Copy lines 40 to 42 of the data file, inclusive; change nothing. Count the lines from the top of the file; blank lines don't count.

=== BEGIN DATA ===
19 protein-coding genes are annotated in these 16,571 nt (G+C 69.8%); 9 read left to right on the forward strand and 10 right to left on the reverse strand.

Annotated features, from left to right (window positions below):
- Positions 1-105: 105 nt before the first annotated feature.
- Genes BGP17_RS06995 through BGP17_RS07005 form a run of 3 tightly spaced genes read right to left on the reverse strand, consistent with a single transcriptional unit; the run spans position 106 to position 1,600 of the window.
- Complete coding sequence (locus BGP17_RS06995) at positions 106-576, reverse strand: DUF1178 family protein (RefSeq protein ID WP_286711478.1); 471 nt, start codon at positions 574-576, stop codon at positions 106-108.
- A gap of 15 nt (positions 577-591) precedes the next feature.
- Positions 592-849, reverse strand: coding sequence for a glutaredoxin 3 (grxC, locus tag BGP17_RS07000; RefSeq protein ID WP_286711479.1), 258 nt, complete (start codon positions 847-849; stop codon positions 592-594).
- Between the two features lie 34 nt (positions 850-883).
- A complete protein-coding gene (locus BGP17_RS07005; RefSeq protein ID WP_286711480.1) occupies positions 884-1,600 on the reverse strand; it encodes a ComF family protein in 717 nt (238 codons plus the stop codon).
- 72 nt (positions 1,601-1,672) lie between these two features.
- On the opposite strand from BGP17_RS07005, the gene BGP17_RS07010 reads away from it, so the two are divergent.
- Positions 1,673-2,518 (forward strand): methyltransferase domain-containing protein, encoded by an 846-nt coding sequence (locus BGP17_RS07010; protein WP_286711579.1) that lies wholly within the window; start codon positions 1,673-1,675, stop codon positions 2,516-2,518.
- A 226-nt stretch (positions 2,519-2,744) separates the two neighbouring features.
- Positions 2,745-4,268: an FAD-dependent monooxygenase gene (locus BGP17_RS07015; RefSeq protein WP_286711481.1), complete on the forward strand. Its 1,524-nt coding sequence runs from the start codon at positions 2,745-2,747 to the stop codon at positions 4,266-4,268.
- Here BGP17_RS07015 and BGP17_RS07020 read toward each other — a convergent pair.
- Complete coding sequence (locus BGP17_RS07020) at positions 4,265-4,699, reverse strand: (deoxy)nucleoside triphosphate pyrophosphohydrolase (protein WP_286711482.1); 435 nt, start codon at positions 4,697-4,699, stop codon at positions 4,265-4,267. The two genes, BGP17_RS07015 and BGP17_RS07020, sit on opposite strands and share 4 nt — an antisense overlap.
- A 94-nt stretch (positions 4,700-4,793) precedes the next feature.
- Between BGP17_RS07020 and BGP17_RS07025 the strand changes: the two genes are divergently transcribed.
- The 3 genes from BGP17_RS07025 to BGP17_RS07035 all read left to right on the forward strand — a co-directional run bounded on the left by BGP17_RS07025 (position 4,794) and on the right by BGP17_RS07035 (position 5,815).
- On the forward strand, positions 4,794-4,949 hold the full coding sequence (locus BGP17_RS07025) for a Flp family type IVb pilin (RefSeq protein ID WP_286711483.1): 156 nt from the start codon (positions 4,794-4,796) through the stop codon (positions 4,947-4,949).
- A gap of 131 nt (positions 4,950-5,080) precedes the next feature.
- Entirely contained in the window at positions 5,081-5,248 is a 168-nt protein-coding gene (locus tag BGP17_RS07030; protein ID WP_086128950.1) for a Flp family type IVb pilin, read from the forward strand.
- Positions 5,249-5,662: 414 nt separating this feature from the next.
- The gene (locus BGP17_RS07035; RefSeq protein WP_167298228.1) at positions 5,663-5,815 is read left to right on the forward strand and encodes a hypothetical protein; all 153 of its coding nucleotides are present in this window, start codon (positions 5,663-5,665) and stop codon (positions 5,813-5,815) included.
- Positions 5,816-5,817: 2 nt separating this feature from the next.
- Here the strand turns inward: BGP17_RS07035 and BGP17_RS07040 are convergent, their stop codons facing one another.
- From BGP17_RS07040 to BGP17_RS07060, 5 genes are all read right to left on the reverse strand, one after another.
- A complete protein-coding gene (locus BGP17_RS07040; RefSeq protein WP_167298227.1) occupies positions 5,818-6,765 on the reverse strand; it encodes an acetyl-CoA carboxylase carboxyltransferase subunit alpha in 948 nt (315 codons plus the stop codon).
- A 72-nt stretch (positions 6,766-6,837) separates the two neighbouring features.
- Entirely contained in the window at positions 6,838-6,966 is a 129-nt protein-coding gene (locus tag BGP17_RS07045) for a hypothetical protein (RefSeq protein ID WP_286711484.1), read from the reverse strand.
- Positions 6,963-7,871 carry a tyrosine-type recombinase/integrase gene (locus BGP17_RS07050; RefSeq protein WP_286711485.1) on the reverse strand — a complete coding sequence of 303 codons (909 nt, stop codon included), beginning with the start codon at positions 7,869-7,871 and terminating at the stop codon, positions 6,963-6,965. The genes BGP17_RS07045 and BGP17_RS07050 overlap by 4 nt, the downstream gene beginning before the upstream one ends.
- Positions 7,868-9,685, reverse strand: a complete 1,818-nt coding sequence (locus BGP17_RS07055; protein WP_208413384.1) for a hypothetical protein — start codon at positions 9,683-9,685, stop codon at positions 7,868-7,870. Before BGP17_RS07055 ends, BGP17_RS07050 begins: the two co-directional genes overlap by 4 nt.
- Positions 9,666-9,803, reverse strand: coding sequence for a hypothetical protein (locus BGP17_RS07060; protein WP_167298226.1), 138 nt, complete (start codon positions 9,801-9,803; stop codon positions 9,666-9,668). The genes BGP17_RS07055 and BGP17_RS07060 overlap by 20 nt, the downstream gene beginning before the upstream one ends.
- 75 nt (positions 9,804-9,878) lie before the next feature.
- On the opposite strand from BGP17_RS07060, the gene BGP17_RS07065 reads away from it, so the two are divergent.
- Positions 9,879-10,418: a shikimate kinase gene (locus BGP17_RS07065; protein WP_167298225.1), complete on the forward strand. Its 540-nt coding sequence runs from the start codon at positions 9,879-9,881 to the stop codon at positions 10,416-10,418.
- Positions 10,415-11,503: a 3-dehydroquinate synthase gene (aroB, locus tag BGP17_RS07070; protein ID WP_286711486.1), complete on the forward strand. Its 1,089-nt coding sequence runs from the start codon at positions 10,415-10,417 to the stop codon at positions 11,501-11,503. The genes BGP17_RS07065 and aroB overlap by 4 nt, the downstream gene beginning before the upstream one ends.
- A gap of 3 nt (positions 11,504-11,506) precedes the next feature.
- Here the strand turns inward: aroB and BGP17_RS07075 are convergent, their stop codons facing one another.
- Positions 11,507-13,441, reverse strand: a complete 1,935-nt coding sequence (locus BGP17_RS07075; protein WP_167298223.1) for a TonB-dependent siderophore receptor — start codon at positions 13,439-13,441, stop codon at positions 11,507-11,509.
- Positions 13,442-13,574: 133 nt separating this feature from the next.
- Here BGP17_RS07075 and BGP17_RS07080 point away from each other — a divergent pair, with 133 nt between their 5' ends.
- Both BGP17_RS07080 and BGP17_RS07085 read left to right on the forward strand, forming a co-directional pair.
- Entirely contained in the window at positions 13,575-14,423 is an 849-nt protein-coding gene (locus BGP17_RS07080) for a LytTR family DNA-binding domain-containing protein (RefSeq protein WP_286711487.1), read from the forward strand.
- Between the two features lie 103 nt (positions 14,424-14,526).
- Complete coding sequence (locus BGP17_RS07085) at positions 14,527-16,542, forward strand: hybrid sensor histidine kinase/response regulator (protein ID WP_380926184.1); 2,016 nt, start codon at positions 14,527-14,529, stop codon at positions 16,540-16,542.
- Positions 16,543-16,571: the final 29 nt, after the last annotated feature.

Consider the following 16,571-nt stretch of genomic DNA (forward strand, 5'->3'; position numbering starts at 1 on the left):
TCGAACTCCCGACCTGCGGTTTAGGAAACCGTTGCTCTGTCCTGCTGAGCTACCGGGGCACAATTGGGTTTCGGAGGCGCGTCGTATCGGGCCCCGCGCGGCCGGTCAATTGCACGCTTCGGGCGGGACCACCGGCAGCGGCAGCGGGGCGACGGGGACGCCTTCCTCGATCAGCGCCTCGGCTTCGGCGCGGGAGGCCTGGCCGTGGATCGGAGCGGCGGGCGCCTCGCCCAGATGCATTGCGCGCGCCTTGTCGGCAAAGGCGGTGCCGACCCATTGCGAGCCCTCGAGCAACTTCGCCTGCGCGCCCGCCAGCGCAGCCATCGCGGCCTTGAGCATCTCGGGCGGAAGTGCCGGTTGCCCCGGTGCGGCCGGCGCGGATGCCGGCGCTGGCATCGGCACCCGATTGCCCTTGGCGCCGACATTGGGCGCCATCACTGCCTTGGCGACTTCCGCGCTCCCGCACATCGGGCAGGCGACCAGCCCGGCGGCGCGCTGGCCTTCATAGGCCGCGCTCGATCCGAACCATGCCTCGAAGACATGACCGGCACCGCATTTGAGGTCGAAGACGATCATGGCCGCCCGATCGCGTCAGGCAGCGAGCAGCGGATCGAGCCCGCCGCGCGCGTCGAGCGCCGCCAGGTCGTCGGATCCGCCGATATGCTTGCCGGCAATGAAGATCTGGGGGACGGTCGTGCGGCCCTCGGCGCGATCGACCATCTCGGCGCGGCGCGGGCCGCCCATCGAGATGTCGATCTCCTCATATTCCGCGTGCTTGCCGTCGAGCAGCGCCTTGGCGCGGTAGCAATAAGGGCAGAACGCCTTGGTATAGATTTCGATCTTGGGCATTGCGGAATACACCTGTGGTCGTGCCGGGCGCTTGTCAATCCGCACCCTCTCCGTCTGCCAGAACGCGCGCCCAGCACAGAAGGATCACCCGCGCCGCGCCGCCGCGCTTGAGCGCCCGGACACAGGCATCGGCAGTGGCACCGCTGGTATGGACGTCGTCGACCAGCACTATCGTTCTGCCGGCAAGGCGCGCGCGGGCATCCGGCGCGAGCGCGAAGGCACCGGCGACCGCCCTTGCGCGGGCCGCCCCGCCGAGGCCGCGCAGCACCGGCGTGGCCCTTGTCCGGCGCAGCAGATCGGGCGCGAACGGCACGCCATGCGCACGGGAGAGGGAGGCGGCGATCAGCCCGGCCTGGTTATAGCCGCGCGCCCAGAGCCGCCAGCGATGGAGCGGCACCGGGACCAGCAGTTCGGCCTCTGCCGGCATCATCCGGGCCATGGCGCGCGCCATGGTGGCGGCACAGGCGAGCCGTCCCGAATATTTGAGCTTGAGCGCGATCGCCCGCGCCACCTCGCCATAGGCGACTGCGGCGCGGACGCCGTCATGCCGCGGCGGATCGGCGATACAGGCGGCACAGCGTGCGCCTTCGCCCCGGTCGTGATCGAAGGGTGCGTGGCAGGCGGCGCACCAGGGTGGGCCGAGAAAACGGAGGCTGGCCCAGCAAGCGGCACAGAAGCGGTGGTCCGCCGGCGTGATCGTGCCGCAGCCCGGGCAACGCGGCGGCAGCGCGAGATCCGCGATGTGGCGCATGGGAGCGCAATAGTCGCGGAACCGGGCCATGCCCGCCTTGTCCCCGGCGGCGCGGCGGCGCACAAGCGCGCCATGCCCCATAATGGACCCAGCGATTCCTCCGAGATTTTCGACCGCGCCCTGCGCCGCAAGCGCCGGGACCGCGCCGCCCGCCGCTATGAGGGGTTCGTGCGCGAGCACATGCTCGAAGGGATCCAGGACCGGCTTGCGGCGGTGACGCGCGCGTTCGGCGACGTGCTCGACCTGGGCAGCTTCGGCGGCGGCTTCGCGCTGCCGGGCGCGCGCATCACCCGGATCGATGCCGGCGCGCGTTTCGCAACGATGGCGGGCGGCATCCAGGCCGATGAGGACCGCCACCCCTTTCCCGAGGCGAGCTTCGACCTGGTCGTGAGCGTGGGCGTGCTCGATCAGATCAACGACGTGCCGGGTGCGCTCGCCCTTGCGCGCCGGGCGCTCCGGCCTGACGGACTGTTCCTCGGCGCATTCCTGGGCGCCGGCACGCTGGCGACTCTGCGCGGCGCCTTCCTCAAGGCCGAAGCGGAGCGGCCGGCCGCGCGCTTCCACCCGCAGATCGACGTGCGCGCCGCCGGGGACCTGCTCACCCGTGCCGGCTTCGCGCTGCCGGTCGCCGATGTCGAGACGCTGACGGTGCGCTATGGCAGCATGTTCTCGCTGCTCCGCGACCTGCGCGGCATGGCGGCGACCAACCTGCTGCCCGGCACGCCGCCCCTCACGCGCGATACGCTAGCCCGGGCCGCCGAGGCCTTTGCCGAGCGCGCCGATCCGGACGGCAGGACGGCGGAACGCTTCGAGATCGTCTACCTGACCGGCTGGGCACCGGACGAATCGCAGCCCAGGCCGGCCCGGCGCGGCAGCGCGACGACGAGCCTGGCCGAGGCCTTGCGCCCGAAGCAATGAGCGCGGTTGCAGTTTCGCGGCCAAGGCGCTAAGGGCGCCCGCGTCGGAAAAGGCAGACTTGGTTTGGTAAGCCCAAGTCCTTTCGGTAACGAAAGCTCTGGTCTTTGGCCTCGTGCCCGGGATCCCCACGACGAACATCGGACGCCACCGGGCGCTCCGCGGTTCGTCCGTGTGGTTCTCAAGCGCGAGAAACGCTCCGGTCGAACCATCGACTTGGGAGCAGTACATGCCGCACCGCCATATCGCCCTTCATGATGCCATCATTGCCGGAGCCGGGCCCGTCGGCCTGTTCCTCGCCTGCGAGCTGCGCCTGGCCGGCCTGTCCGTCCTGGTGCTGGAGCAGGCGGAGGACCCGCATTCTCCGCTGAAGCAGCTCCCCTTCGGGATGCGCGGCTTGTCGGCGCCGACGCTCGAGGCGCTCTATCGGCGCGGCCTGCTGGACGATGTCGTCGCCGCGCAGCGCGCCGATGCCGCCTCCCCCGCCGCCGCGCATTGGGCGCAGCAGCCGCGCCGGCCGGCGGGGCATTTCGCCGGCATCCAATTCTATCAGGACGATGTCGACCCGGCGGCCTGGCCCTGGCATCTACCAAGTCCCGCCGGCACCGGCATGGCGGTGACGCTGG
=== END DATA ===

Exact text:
- Positions 11,507-13,441, reverse strand: a complete 1,935-nt coding sequence (locus BGP17_RS07075; protein WP_167298223.1) for a TonB-dependent siderophore receptor — start codon at positions 13,439-13,441, stop codon at positions 11,507-11,509.
- Positions 13,442-13,574: 133 nt separating this feature from the next.
- Here BGP17_RS07075 and BGP17_RS07080 point away from each other — a divergent pair, with 133 nt between their 5' ends.